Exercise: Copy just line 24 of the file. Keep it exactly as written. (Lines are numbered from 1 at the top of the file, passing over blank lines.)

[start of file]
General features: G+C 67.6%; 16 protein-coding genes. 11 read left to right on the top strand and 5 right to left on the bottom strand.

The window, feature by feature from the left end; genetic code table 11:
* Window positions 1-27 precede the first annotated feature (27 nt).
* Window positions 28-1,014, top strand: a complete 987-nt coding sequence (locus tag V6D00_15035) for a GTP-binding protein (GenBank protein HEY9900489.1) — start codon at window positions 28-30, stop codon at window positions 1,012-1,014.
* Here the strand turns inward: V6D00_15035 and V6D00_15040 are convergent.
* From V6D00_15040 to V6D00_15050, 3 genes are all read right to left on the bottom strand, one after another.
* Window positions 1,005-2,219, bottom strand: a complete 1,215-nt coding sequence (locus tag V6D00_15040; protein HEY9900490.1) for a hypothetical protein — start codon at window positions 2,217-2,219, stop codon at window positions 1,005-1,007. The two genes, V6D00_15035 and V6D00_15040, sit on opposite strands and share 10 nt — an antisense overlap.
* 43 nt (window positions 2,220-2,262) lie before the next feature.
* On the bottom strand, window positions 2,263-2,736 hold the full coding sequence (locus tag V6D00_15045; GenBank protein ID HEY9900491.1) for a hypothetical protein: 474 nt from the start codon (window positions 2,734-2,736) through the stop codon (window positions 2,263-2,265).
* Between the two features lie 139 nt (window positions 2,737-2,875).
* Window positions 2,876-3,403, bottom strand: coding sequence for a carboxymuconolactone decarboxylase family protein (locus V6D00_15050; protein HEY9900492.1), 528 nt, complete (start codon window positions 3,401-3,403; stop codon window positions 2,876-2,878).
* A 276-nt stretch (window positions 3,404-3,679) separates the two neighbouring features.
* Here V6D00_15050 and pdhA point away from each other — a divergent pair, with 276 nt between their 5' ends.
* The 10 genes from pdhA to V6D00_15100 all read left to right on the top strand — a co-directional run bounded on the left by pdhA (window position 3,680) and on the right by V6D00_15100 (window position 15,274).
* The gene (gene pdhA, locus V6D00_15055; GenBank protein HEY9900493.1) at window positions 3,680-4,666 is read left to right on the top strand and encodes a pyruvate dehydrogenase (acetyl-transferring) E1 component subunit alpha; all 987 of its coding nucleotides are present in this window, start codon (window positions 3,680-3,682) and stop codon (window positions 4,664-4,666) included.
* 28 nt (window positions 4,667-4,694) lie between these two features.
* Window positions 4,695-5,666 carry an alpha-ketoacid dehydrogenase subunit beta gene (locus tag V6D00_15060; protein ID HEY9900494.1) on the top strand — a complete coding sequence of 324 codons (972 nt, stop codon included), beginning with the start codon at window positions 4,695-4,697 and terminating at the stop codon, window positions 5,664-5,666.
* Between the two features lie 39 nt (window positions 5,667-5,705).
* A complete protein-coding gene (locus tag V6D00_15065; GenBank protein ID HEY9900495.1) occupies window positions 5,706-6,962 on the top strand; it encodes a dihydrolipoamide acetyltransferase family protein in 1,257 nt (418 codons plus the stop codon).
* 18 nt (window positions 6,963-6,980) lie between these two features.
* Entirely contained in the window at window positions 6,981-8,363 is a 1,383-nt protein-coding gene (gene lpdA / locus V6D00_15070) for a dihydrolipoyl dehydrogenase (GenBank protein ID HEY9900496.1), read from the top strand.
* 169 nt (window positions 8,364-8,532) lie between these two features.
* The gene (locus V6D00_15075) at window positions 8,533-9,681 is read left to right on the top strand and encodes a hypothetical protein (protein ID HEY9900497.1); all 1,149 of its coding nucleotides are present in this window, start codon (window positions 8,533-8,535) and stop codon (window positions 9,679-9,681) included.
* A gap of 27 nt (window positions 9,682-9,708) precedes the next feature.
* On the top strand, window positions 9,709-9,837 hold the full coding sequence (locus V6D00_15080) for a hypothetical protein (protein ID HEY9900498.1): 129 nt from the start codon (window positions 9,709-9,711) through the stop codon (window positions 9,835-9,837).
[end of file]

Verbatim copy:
* A gap of 27 nt (window positions 9,682-9,708) precedes the next feature.